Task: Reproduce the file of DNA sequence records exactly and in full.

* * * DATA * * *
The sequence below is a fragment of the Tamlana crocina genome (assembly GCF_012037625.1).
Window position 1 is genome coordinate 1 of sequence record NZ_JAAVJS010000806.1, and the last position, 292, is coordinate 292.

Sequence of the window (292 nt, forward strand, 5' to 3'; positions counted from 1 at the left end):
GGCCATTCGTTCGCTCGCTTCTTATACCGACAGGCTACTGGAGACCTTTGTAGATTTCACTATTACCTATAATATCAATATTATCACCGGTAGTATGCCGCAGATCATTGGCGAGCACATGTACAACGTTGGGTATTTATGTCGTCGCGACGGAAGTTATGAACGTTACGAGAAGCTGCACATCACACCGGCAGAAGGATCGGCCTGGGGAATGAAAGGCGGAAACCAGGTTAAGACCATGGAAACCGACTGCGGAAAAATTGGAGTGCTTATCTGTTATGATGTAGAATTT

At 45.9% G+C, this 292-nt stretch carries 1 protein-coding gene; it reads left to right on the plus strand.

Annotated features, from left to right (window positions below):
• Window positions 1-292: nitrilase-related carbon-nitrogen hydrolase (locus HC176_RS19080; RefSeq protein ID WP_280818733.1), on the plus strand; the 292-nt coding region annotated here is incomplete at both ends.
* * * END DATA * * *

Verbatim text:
The sequence below is a fragment of the Tamlana crocina genome (assembly GCF_012037625.1).
Window position 1 is genome coordinate 1 of sequence record NZ_JAAVJS010000806.1, and the last position, 292, is coordinate 292.

Sequence of the window (292 nt, forward strand, 5' to 3'; positions counted from 1 at the left end):
GGCCATTCGTTCGCTCGCTTCTTATACCGACAGGCTACTGGAGACCTTTGTAGATTTCACTATTACCTATAATATCAATATTATCACCGGTAGTATGCCGCAGATCATTGGCGAGCACATGTACAACGTTGGGTATTTATGTCGTCGCGACGGAAGTTATGAACGTTACGAGAAGCTGCACATCACACCGGCAGAAGGATCGGCCTGGGGAATGAAAGGCGGAAACCAGGTTAAGACCATGGAAACCGACTGCGGAAAAATTGGAGTGCTTATCTGTTATGATGTAGAATTT

At 45.9% G+C, this 292-nt stretch carries 1 protein-coding gene; it reads left to right on the plus strand.

Annotated features, from left to right (window positions below):
• Window positions 1-292: nitrilase-related carbon-nitrogen hydrolase (locus HC176_RS19080; RefSeq protein ID WP_280818733.1), on the plus strand; the 292-nt coding region annotated here is incomplete at both ends.